Brightsurf Science News & Current Events

July 02, 2010
Women live longer but in worse condition
Catalan researchers have studied the socioeconomic and health inequalities experienced by people over the age of 64.

Sam Safran wins EPJE -- Pierre-Gilles De Gennes Lecture Prize
Sam Safran, a professor at the Weizmann Institute in Israel, has been chosen as the recipient of the first EPJE -- Pierre-Gilles De Gennes Lecture Prize.

Spin-out in cutting-edge light source technology
The University of Strathclyde in Glasgow, Scotland, has secured a spin-out deal to form a company working in the field of novel next-generation light source technology, which could open up a range of opportunities in multibillion dollar applications including neuroscience, microscopy and communications.

Alex's aftermath brings flash flood watches to Texas
Tropical Depression Alex dissipated over the mountains of central Mexico, but his rainy remnants have moved into south, central and western Texas.

Our brains are more like birds' than we thought
A new study by researchers at the University of California, San Diego School of Medicine, finds that a comparable region in the brains of chickens concerned with analyzing auditory inputs is constructed similarly to that of mammals.

A picture is worth 1,000 lines of C++ code
If a picture is worth 1,000 words, then the computer science corollary must be

Commission to enhance in-house research capacity through new Joint Research Centre strategy
The European Commission's own research arm, the Joint Research Centre, has today published its new strategy for the period 2010-2020.

Search for the bridge to the quantum world
Researchers at Arizona State University and the Naval Research Laboratory propose an answer to one of the long-running questions in the study of quantum physics: the mystery of how the world of our sensory experience emerges from the cloudy realm of atoms.

Wallabies and bats harbor 'fossil' genes from the most deadly family of human viruses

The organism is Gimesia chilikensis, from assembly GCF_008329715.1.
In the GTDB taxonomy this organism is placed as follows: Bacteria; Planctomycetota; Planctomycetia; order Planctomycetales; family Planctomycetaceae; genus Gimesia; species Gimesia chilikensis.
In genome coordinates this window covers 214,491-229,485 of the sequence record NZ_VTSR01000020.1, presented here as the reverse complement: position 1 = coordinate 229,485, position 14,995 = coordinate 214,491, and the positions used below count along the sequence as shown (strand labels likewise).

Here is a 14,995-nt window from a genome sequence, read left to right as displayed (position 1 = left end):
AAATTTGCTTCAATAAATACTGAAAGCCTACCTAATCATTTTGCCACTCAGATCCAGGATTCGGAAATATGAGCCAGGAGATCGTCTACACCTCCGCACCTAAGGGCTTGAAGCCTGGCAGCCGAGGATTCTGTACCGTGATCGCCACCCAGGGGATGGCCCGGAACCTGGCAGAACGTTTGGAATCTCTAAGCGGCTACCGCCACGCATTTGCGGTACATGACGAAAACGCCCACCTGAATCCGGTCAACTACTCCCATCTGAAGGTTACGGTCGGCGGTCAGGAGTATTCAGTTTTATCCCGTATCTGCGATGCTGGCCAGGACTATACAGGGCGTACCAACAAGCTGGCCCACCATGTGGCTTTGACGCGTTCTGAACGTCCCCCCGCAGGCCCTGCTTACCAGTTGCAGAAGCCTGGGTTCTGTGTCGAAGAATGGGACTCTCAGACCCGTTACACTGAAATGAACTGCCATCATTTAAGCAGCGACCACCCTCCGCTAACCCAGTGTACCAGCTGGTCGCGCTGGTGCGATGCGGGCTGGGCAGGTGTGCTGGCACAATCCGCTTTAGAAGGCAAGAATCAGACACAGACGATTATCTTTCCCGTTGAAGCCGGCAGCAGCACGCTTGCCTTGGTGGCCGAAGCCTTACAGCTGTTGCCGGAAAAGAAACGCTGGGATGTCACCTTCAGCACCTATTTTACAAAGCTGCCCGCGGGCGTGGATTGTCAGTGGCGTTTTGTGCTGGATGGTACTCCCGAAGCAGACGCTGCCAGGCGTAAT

Modern marsupials may be popular animals at the zoo and in children's books, but new findings by University at Buffalo biologists reveal that they harbor a

Personalized approach to smoking cessation may be reality in 3-5 years
A personalized approach to smoking cessation therapy is quickly taking shape.

Announcing launch of FRAX version 3.1
The newly released FRAX version 3.1 now includes country models for Australia, Canada, Chinese Taipei (Taiwan), Colombia, Hungary, Mexico, the Netherlands and South Korea.

Children's Hospital Los Angeles oncologist receives $50,000 Hyundai Scholar Award
On July 5 at Dodger Stadium, the Hyundai Hope on Wheels program will donate $50,000 to Dr.

Exploratory study: High BMI linked to proximity to convenience stores
Researchers at the University at Buffalo conducting a neighborhood-scaled exploratory study that tested the association between the food environment, the built environment and women's body mass index have found that women with homes closer to a supermarket, relative to a convenience store, had lower BMIs, and that the greater the number of restaurants within a five minute walk of a woman's home, the higher her BMI.

Cell signaling classification system gives researchers new tool
Using ever-growing genome data, scientists with the US Department of Energy's Oak Ridge National Laboratory and the University of Tennessee are tracing the evolution of the bacterial regulatory system that controls cellular motility, potentially giving researchers a method for predicting important cellular functions that will impact both medical and biotechnology research.